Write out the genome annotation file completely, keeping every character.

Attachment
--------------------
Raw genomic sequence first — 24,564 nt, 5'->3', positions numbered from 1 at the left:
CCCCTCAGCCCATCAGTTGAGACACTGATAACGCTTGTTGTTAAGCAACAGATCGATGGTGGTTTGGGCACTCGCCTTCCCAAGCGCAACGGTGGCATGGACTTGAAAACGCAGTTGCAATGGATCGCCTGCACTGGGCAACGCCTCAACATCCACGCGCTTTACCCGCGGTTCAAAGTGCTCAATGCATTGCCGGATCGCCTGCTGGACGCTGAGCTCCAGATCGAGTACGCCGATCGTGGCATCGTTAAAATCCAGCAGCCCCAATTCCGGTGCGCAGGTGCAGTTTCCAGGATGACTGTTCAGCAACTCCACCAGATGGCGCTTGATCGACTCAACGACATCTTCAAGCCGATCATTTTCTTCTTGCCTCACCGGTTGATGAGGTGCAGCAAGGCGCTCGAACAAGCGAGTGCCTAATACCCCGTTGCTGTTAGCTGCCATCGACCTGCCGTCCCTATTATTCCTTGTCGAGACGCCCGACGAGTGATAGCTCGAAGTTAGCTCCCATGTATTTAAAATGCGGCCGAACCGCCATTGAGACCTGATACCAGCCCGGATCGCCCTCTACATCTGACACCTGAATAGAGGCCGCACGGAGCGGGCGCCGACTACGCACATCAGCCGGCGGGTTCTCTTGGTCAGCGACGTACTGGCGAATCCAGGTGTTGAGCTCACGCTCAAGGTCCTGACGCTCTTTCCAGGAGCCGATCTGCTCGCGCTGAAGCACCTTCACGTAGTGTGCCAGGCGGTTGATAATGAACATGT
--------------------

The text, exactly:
Raw genomic sequence first — 24,564 nt, 5'->3', positions numbered from 1 at the left:
CCCCTCAGCCCATCAGTTGAGACACTGATAACGCTTGTTGTTAAGCAACAGATCGATGGTGGTTTGGGCACTCGCCTTCCCAAGCGCAACGGTGGCATGGACTTGAAAACGCAGTTGCAATGGATCGCCTGCACTGGGCAACGCCTCAACATCCACGCGCTTTACCCGCGGTTCAAAGTGCTCAATGCATTGCCGGATCGCCTGCTGGACGCTGAGCTCCAGATCGAGTACGCCGATCGTGGCATCGTTAAAATCCAGCAGCCCCAATTCCGGTGCGCAGGTGCAGTTTCCAGGATGACTGTTCAGCAACTCCACCAGATGGCGCTTGATCGACTCAACGACATCTTCAAGCCGATCATTTTCTTCTTGCCTCACCGGTTGATGAGGTGCAGCAAGGCGCTCGAACAAGCGAGTGCCTAATACCCCGTTGCTGTTAGCTGCCATCGACCTGCCGTCCCTATTATTCCTTGTCGAGACGCCCGACGAGTGATAGCTCGAAGTTAGCTCCCATGTATTTAAAATGCGGCCGAACCGCCATTGAGACCTGATACCAGCCCGGATCGCCCTCTACATCTGACACCTGAATAGAGGCCGCACGGAGCGGGCGCCGACTACGCACATCAGCCGGCGGGTTCTCTTGGTCAGCGACGTACTGGCGAATCCAGGTGTTGAGCTCACGCTCAAGGTCCTGACGCTCTTTCCAGGAGCCGATCTGCTCGCGCTGAAGCACCTTCACGTAGTGTGCCAGGCGGTTGATAATGAACATGT